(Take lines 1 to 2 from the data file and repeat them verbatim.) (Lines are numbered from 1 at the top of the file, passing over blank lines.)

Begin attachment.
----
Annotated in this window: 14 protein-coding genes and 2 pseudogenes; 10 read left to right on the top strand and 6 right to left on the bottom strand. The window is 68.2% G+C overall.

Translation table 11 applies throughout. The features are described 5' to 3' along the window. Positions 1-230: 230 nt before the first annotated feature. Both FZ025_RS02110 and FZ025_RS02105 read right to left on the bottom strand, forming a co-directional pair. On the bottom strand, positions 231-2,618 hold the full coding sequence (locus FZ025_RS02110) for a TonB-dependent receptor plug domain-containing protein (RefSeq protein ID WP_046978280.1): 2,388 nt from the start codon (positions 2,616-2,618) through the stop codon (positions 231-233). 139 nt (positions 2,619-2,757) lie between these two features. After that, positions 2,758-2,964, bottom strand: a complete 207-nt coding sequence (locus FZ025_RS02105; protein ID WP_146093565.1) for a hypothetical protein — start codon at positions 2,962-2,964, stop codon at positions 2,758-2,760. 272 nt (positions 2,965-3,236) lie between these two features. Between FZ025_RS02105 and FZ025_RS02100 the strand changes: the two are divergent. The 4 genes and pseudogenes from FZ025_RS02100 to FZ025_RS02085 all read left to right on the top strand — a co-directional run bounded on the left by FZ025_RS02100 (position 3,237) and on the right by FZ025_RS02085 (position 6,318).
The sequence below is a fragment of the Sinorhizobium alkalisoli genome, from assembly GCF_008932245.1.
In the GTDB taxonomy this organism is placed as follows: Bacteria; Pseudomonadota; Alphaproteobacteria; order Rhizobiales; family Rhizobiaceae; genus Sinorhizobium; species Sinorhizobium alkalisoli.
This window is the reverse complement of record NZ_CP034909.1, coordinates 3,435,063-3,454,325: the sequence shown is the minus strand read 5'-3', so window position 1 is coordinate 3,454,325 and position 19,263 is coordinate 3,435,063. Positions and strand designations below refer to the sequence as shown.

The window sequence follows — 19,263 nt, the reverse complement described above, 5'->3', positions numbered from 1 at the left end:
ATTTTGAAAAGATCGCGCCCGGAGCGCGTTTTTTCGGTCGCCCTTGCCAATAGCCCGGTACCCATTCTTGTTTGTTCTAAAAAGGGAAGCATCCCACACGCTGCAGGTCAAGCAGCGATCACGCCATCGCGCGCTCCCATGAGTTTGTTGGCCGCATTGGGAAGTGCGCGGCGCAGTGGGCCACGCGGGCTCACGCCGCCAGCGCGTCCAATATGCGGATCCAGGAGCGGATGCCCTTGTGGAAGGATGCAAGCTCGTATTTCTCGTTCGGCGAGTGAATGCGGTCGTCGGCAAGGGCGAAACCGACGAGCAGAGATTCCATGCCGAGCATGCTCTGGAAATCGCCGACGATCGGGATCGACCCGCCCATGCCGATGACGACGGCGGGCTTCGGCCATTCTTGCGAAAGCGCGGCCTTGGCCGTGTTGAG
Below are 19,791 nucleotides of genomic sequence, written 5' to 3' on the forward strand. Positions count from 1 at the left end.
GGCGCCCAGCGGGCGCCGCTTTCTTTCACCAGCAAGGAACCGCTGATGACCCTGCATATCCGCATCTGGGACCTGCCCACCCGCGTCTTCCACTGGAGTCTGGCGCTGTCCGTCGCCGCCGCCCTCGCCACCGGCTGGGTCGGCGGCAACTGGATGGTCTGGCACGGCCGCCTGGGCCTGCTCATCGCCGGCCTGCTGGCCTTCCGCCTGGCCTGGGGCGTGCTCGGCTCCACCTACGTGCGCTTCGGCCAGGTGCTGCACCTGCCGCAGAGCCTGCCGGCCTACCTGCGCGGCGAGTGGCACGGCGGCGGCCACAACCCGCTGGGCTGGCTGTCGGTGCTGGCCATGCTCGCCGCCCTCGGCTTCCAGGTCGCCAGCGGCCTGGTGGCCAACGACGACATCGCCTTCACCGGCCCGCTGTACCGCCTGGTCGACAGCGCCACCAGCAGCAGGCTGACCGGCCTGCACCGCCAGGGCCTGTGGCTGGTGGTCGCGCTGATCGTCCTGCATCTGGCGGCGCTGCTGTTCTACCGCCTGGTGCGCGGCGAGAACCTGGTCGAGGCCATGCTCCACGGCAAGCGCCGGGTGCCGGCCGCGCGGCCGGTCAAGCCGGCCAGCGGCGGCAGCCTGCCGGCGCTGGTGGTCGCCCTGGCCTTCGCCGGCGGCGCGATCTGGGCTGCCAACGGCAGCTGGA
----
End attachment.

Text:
Annotated in this window: 14 protein-coding genes and 2 pseudogenes; 10 read left to right on the top strand and 6 right to left on the bottom strand. The window is 68.2% G+C overall.

Translation table 11 applies throughout. The features are described 5' to 3' along the window. Positions 1-230: 230 nt before the first annotated feature. Both FZ025_RS02110 and FZ025_RS02105 read right to left on the bottom strand, forming a co-directional pair. On the bottom strand, positions 231-2,618 hold the full coding sequence (locus FZ025_RS02110) for a TonB-dependent receptor plug domain-containing protein (RefSeq protein ID WP_046978280.1): 2,388 nt from the start codon (positions 2,616-2,618) through the stop codon (positions 231-233). 139 nt (positions 2,619-2,757) lie between these two features. After that, positions 2,758-2,964, bottom strand: a complete 207-nt coding sequence (locus FZ025_RS02105; protein ID WP_146093565.1) for a hypothetical protein — start codon at positions 2,962-2,964, stop codon at positions 2,758-2,760. 272 nt (positions 2,965-3,236) lie between these two features. Between FZ025_RS02105 and FZ025_RS02100 the strand changes: the two are divergent. The 4 genes and pseudogenes from FZ025_RS02100 to FZ025_RS02085 all read left to right on the top strand — a co-directional run bounded on the left by FZ025_RS02100 (position 3,237) and on the right by FZ025_RS02085 (position 6,318).